So far we have seen what VLOOKUP formula is and how to put it to some nifty uses. Lets go one step further and learn how to do 2 Way Lookups.

What is a 2 Way Lookup?

Lookup is when you find a value in one column and get the corresponding element from other columns. 2 Way Lookup is when you lookup value at the interesection of a given row & column values.

Doing 2 way lookups in Excel

Read more – 2 way lookup formula in Excel

Getting 2nd matching value from a list using VLOOKUP

We know that VLOOKUP formula is useful to fetch the first matching item from a list. So what would you do if you need 2nd (or 3rd etc.) matching item from a list?

Read more – Getting 2nd matching value using VLOOKUP

Range lookups in Excel

Here is a really tricky problem. Recently I was given a data set like this (shown below) and asked to find the position of lookup value in the list. The only glitch is that, instead of values, the lookup table contained lower and upper boundaries of the values. See the below illustration to understand the situation. In this case, how do you lookup?

Range lookups in Excel

Read more – Doing range lookups in Excel

6 VLOOKUP tips

Ok, you have learned how to write vlookup formulas. You have also seen some pretty interesting examples of it.

But how do you write better VLOOKUP formulas?

Read more – 6 VLOOKUP tips

FREE VLOOKUP cheat sheet – Download today

Please download free VLOOKUP formula cheat-sheet. This cheat-sheet is prepared by Cheater John specifically for our readers. I hope you enjoy the one page help on VLOOKUP.

Download FREE VLOOKUP cheat sheet

Your Favorite VLOOKUP Tips?

When I am working with data, not a day goes by without using some sort of lookup function. I use VLOOKUP, MATCH, INDEX, OFFSET, SUMIFS, SUMPRODUCT, GETPIVOTDATA in most of my dashboards & reports. These are easy to use once you understand the syntax and technique.

What about you? What are your favorite tips on VLOOKUP? How do you use lookup formulas? Please share using comments.

Want to Learn More Formulas? Get my VLOOKUP book

If you want to learn VLOOKUP and other Excel lookup functions, then consider getting my VLOOKUP book.

The VLOOKUP Book - Definitive guide to Excel lookup functions & tricks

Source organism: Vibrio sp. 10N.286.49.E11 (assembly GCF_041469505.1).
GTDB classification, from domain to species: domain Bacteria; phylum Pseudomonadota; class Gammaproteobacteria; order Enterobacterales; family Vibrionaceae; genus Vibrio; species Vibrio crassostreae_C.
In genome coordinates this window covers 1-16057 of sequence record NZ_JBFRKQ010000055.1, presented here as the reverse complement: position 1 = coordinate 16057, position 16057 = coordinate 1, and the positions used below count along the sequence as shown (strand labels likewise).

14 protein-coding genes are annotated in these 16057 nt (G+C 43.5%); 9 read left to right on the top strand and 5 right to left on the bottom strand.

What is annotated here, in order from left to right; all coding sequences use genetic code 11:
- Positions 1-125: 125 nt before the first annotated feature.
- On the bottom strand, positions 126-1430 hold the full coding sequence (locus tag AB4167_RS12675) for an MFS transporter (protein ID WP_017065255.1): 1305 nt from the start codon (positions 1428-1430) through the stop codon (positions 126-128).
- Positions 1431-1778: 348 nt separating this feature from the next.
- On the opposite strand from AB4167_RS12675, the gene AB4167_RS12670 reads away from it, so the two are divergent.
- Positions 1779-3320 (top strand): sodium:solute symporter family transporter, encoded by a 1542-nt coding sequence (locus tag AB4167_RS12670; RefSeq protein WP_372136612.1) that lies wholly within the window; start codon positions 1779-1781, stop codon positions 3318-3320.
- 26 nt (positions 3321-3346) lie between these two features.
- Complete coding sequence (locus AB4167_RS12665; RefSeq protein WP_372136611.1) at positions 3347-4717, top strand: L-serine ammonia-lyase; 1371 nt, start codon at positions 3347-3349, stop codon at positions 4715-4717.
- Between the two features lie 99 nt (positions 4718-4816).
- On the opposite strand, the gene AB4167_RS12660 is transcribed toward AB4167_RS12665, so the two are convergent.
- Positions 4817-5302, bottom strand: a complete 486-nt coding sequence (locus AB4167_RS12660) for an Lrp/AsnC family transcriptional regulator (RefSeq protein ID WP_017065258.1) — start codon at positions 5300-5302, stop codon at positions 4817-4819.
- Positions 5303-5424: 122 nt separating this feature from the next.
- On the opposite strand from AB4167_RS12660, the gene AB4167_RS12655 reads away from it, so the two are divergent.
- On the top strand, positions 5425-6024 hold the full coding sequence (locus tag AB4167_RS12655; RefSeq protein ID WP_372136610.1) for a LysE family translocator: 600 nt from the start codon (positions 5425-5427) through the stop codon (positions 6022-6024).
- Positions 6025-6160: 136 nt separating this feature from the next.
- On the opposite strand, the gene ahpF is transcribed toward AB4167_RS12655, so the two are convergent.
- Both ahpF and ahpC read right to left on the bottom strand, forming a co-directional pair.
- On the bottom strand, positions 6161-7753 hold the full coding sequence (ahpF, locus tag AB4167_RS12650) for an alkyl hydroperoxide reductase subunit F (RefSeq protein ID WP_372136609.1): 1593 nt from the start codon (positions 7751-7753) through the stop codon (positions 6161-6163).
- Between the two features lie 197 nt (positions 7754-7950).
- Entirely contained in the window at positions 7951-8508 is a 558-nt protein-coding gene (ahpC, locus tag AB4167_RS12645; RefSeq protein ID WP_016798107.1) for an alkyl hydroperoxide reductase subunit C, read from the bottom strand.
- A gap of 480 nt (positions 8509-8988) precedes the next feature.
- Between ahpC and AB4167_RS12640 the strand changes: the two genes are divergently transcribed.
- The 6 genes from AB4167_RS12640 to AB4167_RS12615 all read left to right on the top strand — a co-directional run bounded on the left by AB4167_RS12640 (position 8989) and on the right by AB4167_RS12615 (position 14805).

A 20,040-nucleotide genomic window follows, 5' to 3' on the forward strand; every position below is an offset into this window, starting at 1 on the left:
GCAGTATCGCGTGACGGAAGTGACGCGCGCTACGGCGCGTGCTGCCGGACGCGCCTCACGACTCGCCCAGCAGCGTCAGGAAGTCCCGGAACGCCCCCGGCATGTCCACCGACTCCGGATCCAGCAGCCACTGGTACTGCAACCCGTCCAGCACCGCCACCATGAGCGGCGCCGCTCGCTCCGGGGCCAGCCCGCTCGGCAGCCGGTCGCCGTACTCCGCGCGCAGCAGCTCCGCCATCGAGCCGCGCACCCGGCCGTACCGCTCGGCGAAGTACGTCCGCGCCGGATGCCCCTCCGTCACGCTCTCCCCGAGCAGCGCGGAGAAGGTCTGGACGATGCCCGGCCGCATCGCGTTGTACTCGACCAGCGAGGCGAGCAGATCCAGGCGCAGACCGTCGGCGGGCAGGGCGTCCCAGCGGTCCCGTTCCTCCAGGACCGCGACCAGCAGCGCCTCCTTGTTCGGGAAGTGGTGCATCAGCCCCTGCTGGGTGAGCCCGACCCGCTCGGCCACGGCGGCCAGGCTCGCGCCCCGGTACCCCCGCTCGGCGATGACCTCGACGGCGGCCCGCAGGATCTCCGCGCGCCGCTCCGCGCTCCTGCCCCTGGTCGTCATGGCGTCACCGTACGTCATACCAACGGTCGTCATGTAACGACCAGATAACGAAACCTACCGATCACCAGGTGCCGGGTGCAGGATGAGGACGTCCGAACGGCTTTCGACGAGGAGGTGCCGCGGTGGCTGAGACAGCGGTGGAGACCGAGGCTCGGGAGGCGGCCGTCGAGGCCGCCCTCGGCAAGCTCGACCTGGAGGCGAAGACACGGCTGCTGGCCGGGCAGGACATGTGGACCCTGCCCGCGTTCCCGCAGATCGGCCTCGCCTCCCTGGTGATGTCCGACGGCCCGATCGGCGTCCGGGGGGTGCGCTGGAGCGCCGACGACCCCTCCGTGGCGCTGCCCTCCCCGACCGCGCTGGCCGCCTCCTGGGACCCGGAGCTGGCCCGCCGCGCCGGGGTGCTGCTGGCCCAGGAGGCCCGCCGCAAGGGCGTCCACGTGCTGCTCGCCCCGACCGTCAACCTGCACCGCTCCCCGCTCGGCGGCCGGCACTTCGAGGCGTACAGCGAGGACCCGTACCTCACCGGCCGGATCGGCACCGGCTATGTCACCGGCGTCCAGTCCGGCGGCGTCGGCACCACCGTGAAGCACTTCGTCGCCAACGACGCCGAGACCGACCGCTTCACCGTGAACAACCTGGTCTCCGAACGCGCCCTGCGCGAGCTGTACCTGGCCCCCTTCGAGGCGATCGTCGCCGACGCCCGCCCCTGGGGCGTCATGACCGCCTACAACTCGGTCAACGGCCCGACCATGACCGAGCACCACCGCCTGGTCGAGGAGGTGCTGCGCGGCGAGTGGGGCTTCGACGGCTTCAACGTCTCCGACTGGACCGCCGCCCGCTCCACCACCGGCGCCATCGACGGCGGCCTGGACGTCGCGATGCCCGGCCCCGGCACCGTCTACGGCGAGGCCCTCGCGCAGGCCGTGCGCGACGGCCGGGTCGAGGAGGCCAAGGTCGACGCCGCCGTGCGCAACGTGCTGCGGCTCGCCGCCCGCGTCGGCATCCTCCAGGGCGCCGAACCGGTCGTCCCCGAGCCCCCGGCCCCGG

Comprehensive and easy to understand

This is a book for everyone who uses Vlookup. Most of us think… Oh.. I already know the function. But this book will open your eyes to some brilliant techniques. – By Dr. Nitin Paranjape
Solid introduction to lookup functions

This books does a wonderful job of taking each of the lookup functions available in Excel, breaking them down to a simple, easy-to-understand level. – by Lucas Moraga



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25 Responses to “Comprehensive Guide to VLOOKUP & Other Lookup Formulas”

  1. Cal Caliva says:

    I really enjoy your blog, and read it everyday it’s published.

    Can you explain the Boolean concept behind the use of “+”, “-”, and “*” with sum and sum product?

    In your range look-up above what is the significance of the “–” in the first part of the formula.

    Thanks

  2. ruve1k says:

    @Cal,
    The SUMPRODUCT function takes numbers as its arguments. When you do a comparison operation on a range (B6:B15<=C3) then it returns an array of boolean values (TRUE?FALSE). In order to convert the boolean values into numbers you need to do some sort of mathematical operation on them. For example –(B6:B15<=C3) or (B6:B15<=C3)+0 or if you have to boolean arrays you can just multiply them together like so (B6:B15=C3).
    In this example –(B6:B15=C3) the — is completely unnecessary.

  3. ruve1k says:

    Reposting because the text editor combined the negative signs.

    For example – -(B6:B15<=C3) or (B6:B15<=C3)+0 or if you have to boolean arrays you can just multiply them together like so (B6:B15=C3).
    In this example – -(B6:B15=C3) the – - is completely unnecessary.

  4. CMC says:

    VLOOKUP “can go left”: please see Richard Schollar’s article at

    http://vlookupweek.wordpress.com/2012/03/27/richard-schollar-vlookup-left/

    Best regards,

    CMC

  5. Giga_Me says:

    Another awesome article. Vlookup with wildcards will also work with lists within a single cell.

    For example, if I want to find 54321 in a list of numbers within cell D8 like this 46116, 49162, 19048, 54321 the following formula will work: =VLOOKUP(“*”&54321&”*”,$D$8,1,0).

    Hope this helps someone else as much as it did me.

  6. ChicagoPete says:

    GREAT EXCEL TIPS!